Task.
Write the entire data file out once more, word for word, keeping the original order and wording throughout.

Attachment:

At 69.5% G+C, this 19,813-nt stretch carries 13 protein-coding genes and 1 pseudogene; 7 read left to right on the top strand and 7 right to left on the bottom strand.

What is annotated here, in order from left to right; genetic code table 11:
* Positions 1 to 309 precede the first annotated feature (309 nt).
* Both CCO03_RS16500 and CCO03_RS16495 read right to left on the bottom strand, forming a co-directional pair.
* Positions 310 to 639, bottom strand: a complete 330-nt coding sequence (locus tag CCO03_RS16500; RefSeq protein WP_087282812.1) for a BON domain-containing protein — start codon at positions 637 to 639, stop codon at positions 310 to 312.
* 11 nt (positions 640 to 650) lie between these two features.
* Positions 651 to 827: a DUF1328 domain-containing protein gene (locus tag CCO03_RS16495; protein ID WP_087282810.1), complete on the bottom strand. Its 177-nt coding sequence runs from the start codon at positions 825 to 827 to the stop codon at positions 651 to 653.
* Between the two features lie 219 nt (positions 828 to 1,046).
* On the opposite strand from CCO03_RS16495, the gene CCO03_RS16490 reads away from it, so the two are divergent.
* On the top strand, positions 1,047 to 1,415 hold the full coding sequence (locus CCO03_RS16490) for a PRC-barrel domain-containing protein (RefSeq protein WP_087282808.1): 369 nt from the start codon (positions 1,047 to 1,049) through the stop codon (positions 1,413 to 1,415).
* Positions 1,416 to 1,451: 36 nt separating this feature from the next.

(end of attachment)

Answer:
At 69.5% G+C, this 19,813-nt stretch carries 13 protein-coding genes and 1 pseudogene; 7 read left to right on the top strand and 7 right to left on the bottom strand.

What is annotated here, in order from left to right; genetic code table 11:
* Positions 1 to 309 precede the first annotated feature (309 nt).
* Both CCO03_RS16500 and CCO03_RS16495 read right to left on the bottom strand, forming a co-directional pair.
* Positions 310 to 639, bottom strand: a complete 330-nt coding sequence (locus tag CCO03_RS16500; RefSeq protein WP_087282812.1) for a BON domain-containing protein — start codon at positions 637 to 639, stop codon at positions 310 to 312.
* 11 nt (positions 640 to 650) lie between these two features.
* Positions 651 to 827: a DUF1328 domain-containing protein gene (locus tag CCO03_RS16495; protein ID WP_087282810.1), complete on the bottom strand. Its 177-nt coding sequence runs from the start codon at positions 825 to 827 to the stop codon at positions 651 to 653.
* Between the two features lie 219 nt (positions 828 to 1,046).
* On the opposite strand from CCO03_RS16495, the gene CCO03_RS16490 reads away from it, so the two are divergent.
* On the top strand, positions 1,047 to 1,415 hold the full coding sequence (locus CCO03_RS16490) for a PRC-barrel domain-containing protein (RefSeq protein WP_087282808.1): 369 nt from the start codon (positions 1,047 to 1,049) through the stop codon (positions 1,413 to 1,415).
* Positions 1,416 to 1,451: 36 nt separating this feature from the next.